P Hay Hunter
A VILLAGE CASSANDRA
ARCHIE haed a maist awfu ill-will to Tod-Lowrie, oor coonty member. "A braw speaker, ye tell me?" he wad say; "nae dout: speakin 's his trade. Gin a laayer haesna the gift o the gab. he 's no worth caain oot o a kail-yaird. But what for ye send a laayer body to represent ye in the parliament--a Lunnon laayer, a man that disna ken the trams o a cairt frae the back-buird, or dockens frae curly greens--that's what passes my comprehension. What 'n nonsense wis yon he wis blawin ye up wi, the last time he gaed roon', giein ye a glint o his sonsy face, an castin stour in yer een?--yon aboot settin up aa the pleuchmen in bits o ferms o their ain?"
"It wisna nonsense," says I, gey near lossin my temper wi him, for he wis aye nag, naggin at me aboot Tod-Lowrie, the man that haed got my vote sin ever I haed ane to gie--"it wisna nonsense. He telt us we haed been lang eneuch hadden an dung, livin on dowg's wages, an workin the land for the guid o ither folk. He said it wis a black burnin shame to think that the pleuchman shoud be makkin day an wey o't an nae mair aa his life, an no hae as muckle as a coo's gress to caa his ain at the end o't. That wis what he said, an if that's what ye caa nonsense, Archie, I'll juist hae to tell ye to yer face that ye're nae better nor an auld stick in the mud o a Tory."
"That's aa vera weel," says he, "but fine wirds winna fill the firlot. Whaur's the land to come frae, that ye're to get for yer smaa ferms?"
"Frae them that haes't the noo," says I; "the lairds hae haed it aa their ain wey lang eneuch; they'll be nane the waur o haein their horns cowed. Tod-Lowrie says thir's kittle times for property in land, an gin the lairds coud see an inch afore their nose, they wad be gled to cry haavers, raither than tine aa."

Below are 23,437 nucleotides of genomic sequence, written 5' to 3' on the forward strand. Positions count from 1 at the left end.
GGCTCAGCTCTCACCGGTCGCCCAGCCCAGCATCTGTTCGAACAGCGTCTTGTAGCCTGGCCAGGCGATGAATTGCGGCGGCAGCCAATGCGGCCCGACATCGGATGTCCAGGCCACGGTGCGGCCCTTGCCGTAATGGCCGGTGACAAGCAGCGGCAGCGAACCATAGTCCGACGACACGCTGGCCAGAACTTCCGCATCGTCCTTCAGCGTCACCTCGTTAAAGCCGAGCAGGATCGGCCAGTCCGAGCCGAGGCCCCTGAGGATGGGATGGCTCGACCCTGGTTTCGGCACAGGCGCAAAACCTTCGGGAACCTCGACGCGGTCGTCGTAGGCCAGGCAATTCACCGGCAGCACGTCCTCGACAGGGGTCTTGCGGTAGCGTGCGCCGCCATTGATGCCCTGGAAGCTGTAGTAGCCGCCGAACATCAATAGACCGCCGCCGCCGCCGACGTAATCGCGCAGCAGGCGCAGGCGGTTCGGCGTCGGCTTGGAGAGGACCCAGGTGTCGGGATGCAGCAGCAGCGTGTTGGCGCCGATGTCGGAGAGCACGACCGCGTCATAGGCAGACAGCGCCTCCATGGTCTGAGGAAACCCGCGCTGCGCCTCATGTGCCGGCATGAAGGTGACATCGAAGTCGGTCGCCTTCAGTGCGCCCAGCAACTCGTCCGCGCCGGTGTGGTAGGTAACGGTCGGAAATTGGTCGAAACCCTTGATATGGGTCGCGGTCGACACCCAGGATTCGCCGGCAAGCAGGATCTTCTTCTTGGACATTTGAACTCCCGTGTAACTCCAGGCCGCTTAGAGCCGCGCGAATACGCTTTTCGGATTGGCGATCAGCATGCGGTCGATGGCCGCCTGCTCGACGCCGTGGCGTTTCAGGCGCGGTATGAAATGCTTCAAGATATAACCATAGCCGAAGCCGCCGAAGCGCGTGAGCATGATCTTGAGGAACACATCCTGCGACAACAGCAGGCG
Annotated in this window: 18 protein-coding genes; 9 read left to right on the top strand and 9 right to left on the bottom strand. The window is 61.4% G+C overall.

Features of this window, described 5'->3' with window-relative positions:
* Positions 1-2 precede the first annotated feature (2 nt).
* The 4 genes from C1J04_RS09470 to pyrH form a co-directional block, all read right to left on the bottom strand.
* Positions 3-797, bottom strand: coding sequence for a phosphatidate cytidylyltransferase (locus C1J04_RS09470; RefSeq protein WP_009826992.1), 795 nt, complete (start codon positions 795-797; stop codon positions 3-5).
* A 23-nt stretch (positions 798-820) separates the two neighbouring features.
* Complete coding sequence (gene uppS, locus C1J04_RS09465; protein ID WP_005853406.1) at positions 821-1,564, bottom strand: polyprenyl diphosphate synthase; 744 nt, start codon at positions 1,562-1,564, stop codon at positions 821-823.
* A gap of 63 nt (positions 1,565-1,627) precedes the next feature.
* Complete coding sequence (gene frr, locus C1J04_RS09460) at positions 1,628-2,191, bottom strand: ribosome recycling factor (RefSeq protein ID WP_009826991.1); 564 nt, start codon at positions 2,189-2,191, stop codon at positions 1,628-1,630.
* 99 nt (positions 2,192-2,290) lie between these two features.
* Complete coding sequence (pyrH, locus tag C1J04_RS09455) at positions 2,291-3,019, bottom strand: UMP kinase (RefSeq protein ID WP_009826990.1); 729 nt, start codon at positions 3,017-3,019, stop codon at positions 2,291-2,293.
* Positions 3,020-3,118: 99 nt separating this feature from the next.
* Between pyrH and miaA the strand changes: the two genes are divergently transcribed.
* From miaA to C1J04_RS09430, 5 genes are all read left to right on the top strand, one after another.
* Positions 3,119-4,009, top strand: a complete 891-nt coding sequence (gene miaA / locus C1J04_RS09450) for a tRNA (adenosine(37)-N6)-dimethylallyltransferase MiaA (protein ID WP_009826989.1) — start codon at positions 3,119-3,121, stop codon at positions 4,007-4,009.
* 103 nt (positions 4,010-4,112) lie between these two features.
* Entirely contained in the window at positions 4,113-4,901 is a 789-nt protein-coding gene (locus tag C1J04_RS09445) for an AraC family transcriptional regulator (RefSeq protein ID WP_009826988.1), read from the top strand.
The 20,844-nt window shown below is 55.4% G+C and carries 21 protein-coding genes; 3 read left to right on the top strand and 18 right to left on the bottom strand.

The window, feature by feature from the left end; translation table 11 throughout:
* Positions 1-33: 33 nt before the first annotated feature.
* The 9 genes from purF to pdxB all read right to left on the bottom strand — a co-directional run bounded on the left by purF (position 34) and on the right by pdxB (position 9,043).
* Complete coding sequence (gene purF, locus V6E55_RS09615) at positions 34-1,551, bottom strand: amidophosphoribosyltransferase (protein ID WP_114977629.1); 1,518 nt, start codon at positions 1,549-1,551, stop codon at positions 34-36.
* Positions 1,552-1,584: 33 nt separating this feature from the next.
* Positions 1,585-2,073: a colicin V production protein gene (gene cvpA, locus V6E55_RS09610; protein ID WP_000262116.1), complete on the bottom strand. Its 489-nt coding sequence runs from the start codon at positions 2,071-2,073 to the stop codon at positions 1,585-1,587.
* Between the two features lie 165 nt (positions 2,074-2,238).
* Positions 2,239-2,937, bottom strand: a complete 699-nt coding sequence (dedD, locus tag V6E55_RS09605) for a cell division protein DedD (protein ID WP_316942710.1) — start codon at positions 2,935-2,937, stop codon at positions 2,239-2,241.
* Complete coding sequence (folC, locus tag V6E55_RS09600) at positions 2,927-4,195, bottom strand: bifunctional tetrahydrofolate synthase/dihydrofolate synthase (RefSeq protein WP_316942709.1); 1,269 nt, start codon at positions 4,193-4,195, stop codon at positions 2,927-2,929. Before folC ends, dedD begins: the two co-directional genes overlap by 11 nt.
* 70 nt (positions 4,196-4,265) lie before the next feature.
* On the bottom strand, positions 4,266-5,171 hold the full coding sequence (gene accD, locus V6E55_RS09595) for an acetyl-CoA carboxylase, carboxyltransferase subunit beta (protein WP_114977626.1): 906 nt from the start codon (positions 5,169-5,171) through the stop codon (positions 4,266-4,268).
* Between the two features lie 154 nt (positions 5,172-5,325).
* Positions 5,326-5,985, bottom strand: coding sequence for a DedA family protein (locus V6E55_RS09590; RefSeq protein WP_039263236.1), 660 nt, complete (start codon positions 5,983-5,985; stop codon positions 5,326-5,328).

"Haes Tod-Lowrie ony property in land o his ain," says he, "forby the bit middensteid that gies him a vote in his ain coonty?"
"No that I ever heard tell o," says I.
"I wis thinkin that," says " he's a braw haun at cuttin muckle whangs oot o ither folk's leather. Ye've heard the auld sayin, Jims--they are free wi their horse that haes nape. But grantin ye haed the ferm, whaur's the siller to come frae to stock it?--did Tod-Lowrie tell ye that? Whae's to pey for biggin ye a hoose an a byre, an fencin, an aa the like o that; an hoo are ye to come by horse an graith for the pleuchin? Nae dout ye hae somethin to the fore, for if ye hae wrocht sair the mistress here haes guidit weel; but hae ye eneuch? Ye canna bring but what's no ben; an gin ye wad learn the eftercome o startin in a ferm wi ower smaa means, or on borrowed siller, speer at yer ain maister, auld Britherston--he can tell ye. '
"Ou, that's aa richt," says I; "Tod-Lowrie says that we're to get the len o the siller for plenishin, an as lang as we like to pey't back. An as for the horse an pleuch, he says we wull get the len o them tae; it wull be a new trade, hirin oot aa thae things as they're wanted, an ae pair o horse micht sair hauf a dizzen o smaa ferms."
"An Tod-Lowrie telt ye that," says he, "an ye trowed it! Aweel, he that lippens to borrowed pleuchs, his land lies lea; an sae ye wad finnd or aa wis duin. It beats me aathegither, hoo aa ye dacent, honest chiels, an no wantin in gumption, naither, canna see throu that sneckdrawer o a Lunnon laayer. Man, it's yer votes he wants, an for onything else he caresna a bress farthin. Ye're juist haudin the ledder for him to speel up by, that's a. Ye gie him the richt to pit M. P. efter his thief-like name, an that's worth mebbe twa thoosand in the year til him, forby his chance o a place an a pension. Ye're juist like a wheen bairns, staunin afore the sweetyman's windy, lickin yer mous, an Tod-Lowrie sayin til ye, 'Bide a wee, hinnies, an ye'll get aa thae bonny-dies for naethin--gie me yer votes, my bonny lambs, an ye'll get a chippy-burdie to play yersels wi some day! ' Ay, he's a raal laayer, an nae 'prentice at his trade, naither. He'll keep the tatty, an gie you the peelins."
"Ye hae nae richt to say that." says I; "Tod-Lowrie's a grand man, an a guid Leeberal: he's aye voted straucht for aa reforms."
"He's like the lave o them," says he; "naither better nor waur nor ither laayers: he'll wag as the buss wags."
"He got oor wages up," says I.
"No a bit o him," says he; "it wis juist the law o supply an demand did that; Tod-Lowrie haed nae mair a-dae wi't nor the man in the muin."